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The Red Pill
A lot or a little?
The parents' guide to what's in this movie.
What parents need to know
Parents need to know that in The Red Pill, documentary maker Cassie Jaye presents men's rights movement positions, interviewing movement leaders who believe that women aren't disadvantaged in society, but rather that men are the real victims of discrimination. They admit that women are paid less than men for equal work but complain that men die younger. Movement advocates state that men are treated unfairly to the degree that more of them commit suicide, and that more are arrested, imprisoned, and executed. They argue that while male-on-female violence gets all the attention, many men are sexually assaulted by women, and that women perpetrate almost as much domestic violence against men as the other way around. Expect to hear "f--k," "s--t," and "bitch," and to hear stories about battered men. Angry encounters between protesters and men's rights movement proponents are shown.
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What's the story?
The term THE RED PILL has been adopted by the men's rights movement (MRM) from the Matrix movie to signal the choice we have between seeing the world as it really is -- in this vision, a hotbed of discrimination against men -- or taking the blue pill, which supposedly offers the blissful but false view that ignores terrible prejudice causing men's widespread suffering. In Cassie Jaye's documentary about the MRM, the advocates and leaders she interviews give moving examples of real-life individual instances of unfairness visited on good men. Some men get a raw deal from the justice system while trying to get custody of their children, and other innocent guys can't get the authorities to recognize that they've been battered and sexually assaulted by women. These accounts seem to be valid individual examples of true injustices, but notably absent from the film are comparisons to equally disturbing stories from women about abusive men and social systems long rigged to favor men. The MRM leaders Jaye presents are generally soft-spoken, likable, and articulate espousers of the claim that men are disadvantaged in society. Friendly, warm, and polite, they cite statistics showing that men die younger than women, visit the doctor less frequently, become addicted more often, and are arrested, convicted, imprisoned, and executed more often. Their sentences are longer than convicted women's sentences, too. Plus, men now attend college less often than women, and those who attend graduate even less often than that. Jaye's response to most of this is a renunciation of her previous status as a "feminist."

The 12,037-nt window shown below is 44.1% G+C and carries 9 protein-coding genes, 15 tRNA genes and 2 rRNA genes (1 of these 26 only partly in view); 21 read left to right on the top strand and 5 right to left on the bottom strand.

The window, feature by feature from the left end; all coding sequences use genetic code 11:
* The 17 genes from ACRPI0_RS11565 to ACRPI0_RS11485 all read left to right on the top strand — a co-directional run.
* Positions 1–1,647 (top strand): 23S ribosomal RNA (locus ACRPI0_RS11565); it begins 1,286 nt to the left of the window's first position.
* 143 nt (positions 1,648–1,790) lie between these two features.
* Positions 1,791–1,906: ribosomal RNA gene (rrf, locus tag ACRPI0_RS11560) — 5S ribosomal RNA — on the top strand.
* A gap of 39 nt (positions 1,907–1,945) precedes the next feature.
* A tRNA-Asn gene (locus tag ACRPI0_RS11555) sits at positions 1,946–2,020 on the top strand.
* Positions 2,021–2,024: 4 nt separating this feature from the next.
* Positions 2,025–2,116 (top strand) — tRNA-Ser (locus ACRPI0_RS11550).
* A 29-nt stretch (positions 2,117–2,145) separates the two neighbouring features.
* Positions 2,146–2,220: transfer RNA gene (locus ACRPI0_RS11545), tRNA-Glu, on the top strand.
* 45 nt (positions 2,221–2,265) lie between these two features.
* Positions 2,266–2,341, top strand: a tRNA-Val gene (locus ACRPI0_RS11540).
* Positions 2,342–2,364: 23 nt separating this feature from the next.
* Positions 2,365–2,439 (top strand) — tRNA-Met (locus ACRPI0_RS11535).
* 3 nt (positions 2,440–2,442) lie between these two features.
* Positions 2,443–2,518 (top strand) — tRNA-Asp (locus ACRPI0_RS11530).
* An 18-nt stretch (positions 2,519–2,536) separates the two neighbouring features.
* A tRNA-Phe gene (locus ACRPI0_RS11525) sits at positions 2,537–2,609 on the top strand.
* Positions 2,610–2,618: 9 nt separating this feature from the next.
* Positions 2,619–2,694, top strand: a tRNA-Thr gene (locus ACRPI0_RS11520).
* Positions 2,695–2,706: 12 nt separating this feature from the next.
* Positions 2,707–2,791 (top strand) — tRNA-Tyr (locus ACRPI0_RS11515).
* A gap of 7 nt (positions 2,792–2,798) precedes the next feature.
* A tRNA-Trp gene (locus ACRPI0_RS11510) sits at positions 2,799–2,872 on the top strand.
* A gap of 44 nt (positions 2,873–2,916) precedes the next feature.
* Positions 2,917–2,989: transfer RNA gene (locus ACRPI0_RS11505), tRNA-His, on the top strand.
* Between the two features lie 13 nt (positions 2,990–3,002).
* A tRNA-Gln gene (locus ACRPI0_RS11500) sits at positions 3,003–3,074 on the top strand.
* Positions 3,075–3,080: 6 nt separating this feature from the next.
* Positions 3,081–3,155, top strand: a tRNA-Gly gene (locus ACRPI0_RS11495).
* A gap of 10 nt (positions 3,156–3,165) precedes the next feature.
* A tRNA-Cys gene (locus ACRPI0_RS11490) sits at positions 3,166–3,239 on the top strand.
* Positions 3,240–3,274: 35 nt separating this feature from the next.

Is it any good?
This documentary tries to masquerade as a serious and fair look at the men's rights movement, but it doesn't give all the necessary facts. The information that documentarian Cassie Jaye omits here speaks volumes. She seems to accept everything her men's rights advocates say in The Red Pill but doesn't question what they write when her camera isn't trained on them.
While the men's rights interviewees are polite and soft-spoken, Jaye offers rabid "feminists" spewing venomous curse words in contrast. Jaye also fails to note that most of the MRM complaints are basically economic in nature and based on policies set by corporations run by men (95 percent of all CEOs) and legislative America (80 percent of all U.S. Congress members). She could easily have noted that published studies say that in 15 developed countries, men have died younger for two centuries, but, notably, since the 1970s -- when feminist ideas first began to take hold -- the gender gap in life expectancy has actually narrowed. Could feminism be good for men's health? While well-intentioned, this movie would be much better with the balanced information that's necessary to cover this complex and worthy subject of inquiry fairly.
Talk to your kids about ...
Families can talk about whether they see evidence in everyday life of the prejudices against men described in The Red Pill. Who gets paid the most at your or your parents' place of work: men or women? How many female bosses do you know?
What does it mean to be a feminist? Why do you think so many people misunderstand or misuse the term?
Do you think men face as much discrimination as women? How could you prove your point?
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